Do you want to discover the true ROI of automated medical billing software? Read on as we discuss its benefits over manual billing processes!
Medical billing can be tricky—it's a complicated process that involves accurately submitting claims, following up on those same claims, appealing the denied claims, and responsibly handling administrative tasks. It also requires attention to detail and a thorough understanding of healthcare regulations. Unfortunately, for many healthcare providers across the globe, medical billing is still handled manually. This is where automated medical billing software comes into play.
Manual medical billing is inefficient, more prone to errors, and can result in lost revenue due to poor claim management. Automated medical billing software aims to streamline the billing process through features like automated workflows and auto-adjudication of claims. Like any major investment in a medical practice, determining the return on investment (ROI) of medical billing software is crucial.
Understanding Automated Medical Billing Software
Medical billing software can automate and streamline the entire process of submitting, tracking, and managing medical insurance claims. These tasks were once only handled by slow and broken manual processes, but automated medical billing software can speed up those once fragmented workflows.
Key Features and Functionalities
While providers can find a long list of medical billing software vendors that make claims that their solution will make the billing process as simple and effective as possible, the specific features from Software A to Software B will differ:
- Patient billing: Generate and send patient statements and invoices; process payments
- Reporting and analytics: Customize reports on denial rates, aging claims, collection cycles, etc.
- Practice management: Schedule appointments, verify eligibility, and maintain patient records
- Workflow automation: The configuration of rules and triggers to manage follow-up, rejections, and appeals
- Claims management: Submit claims electronically, auto-populate medical forms, assign codes, validate entries, and track their status
- EHR/EMR integration: Share patient data and updates between billing systems and electronic health records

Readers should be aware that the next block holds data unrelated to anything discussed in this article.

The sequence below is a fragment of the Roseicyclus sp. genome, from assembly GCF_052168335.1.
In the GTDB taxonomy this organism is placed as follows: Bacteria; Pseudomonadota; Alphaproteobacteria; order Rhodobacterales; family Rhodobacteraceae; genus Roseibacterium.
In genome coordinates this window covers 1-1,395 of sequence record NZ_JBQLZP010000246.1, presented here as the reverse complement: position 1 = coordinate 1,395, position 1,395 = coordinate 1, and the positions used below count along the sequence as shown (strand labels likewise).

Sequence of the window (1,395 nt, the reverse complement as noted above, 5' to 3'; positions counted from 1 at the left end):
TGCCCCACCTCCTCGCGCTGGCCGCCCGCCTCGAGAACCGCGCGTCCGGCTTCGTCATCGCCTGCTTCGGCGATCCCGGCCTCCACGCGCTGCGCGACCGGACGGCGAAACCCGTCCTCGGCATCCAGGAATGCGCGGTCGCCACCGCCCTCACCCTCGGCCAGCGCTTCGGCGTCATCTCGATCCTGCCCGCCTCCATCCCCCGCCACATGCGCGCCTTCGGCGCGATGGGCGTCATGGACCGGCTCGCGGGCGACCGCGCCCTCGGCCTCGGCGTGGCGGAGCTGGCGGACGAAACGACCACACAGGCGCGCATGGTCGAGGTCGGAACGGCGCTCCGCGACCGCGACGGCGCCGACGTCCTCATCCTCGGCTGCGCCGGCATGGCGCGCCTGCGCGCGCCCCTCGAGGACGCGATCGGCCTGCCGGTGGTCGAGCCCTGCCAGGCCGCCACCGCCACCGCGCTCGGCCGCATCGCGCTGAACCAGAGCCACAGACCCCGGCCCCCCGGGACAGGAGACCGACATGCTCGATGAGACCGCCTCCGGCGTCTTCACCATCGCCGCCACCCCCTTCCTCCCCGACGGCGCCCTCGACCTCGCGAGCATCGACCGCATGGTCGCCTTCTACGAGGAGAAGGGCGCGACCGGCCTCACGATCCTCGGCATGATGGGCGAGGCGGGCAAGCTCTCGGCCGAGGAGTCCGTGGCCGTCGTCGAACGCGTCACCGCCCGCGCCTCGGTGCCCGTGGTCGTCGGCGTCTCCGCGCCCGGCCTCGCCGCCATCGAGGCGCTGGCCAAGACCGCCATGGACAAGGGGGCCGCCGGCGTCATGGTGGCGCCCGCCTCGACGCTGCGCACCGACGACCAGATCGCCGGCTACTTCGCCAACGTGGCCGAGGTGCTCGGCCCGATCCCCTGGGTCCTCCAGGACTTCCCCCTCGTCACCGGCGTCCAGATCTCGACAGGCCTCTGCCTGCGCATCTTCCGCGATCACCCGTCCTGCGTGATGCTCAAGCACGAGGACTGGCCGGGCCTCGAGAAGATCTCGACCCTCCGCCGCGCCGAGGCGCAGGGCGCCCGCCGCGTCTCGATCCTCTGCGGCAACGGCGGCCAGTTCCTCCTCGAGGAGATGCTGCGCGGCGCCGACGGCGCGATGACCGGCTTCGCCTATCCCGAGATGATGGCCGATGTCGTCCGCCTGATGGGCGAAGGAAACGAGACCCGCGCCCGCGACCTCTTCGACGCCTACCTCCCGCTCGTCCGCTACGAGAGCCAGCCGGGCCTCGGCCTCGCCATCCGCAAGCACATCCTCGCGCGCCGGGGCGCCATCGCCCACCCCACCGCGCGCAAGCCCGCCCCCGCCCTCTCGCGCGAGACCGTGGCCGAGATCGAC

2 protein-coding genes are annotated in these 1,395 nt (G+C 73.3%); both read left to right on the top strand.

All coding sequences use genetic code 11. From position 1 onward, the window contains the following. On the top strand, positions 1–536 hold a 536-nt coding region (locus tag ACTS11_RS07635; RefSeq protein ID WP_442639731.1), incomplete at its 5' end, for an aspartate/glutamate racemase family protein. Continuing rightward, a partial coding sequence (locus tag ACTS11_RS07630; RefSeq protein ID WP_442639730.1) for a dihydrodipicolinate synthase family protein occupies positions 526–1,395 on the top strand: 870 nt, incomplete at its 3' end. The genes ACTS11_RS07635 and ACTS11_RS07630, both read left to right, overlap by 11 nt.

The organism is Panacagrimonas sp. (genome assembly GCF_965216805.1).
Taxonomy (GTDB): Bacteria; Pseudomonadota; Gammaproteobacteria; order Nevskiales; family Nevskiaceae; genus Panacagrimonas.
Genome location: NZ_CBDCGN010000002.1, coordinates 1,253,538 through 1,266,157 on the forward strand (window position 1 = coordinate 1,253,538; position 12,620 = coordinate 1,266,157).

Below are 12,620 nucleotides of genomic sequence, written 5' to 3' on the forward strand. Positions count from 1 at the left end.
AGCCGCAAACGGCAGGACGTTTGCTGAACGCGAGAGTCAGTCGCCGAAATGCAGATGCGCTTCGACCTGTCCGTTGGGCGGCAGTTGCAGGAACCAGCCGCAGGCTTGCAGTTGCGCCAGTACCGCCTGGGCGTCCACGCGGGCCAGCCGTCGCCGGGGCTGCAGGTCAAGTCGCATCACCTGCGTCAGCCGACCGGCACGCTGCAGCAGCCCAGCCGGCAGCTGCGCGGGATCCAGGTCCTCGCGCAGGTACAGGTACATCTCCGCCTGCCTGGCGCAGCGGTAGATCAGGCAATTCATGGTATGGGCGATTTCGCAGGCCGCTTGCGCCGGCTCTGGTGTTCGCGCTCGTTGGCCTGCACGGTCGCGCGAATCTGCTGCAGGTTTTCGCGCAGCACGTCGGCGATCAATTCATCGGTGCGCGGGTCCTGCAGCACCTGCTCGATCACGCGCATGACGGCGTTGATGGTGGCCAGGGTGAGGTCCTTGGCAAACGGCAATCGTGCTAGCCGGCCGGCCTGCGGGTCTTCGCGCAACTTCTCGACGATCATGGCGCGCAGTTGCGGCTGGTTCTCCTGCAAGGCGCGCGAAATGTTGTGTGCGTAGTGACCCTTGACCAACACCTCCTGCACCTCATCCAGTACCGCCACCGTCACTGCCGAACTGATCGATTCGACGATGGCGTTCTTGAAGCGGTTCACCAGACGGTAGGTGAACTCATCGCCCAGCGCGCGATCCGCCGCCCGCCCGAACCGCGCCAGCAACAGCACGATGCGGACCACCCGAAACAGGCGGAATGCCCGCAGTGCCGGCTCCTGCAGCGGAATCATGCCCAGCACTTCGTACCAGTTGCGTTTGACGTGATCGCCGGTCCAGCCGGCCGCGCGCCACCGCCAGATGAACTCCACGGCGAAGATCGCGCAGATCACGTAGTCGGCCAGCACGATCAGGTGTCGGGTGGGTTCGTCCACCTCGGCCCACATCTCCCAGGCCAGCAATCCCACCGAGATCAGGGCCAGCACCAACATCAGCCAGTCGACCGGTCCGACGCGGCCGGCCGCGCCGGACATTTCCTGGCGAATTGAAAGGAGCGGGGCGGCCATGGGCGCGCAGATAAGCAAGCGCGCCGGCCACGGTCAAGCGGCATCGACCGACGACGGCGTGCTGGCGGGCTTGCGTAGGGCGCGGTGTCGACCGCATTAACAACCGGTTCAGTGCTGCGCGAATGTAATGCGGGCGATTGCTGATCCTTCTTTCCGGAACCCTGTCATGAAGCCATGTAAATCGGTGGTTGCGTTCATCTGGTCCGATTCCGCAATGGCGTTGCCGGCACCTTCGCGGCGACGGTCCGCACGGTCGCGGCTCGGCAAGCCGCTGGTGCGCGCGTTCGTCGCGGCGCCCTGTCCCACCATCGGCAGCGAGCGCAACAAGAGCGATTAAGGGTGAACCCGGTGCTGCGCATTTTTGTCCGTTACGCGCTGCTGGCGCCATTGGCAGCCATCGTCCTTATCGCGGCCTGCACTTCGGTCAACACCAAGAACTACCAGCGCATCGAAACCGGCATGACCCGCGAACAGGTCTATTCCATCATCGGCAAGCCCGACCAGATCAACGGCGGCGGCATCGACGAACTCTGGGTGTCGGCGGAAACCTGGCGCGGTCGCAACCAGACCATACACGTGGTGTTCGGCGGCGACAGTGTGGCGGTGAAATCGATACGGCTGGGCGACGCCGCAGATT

How It Streamlines the Billing Process
Automated medical billing software can provide enhancements across key revenue cycle workflows when implemented the right way. For example, claims submission becomes faster and more precise through electronic batch processing instead of manual entry. Built-in tools recommend the right codes and modifiers to apply. Pending claims tracking is also streamlined with automated workflows that monitor statuses and trigger follow-up actions.
Denial management improves significantly by utilizing claims scrubbing engines before submission and auto-generating appeals for rejected claims. Strong and detailed analytics deliver clearer visibility into performance metrics (e.g. rejection reasons, aging claims, and reimbursement cycles, allowing data-driven process improvement). Patient billing and collections are accelerated through payer-ready statements and online payment options.
The Cost of Manual Billing Processes
The cost of manual medical billing processes can differ depending on several factors, such as the healthcare facility's size, the number of patients being served, the complexity of medical billing codes, and how efficient the billing staff is. However, some common costs associated with manual medical billing processes include:
- The time-intensive nature of managing high claim volumes, patient statements, reports, and other documents
- Replicating data between billing systems and electronic medical records
- Difficulties staying on top of pending claims and knowing which require attention
- Much higher rates of claim errors and denials; in fact, an estimated 80% of medical bills in the U.S. contain errors, according to Becker’s Hospital Review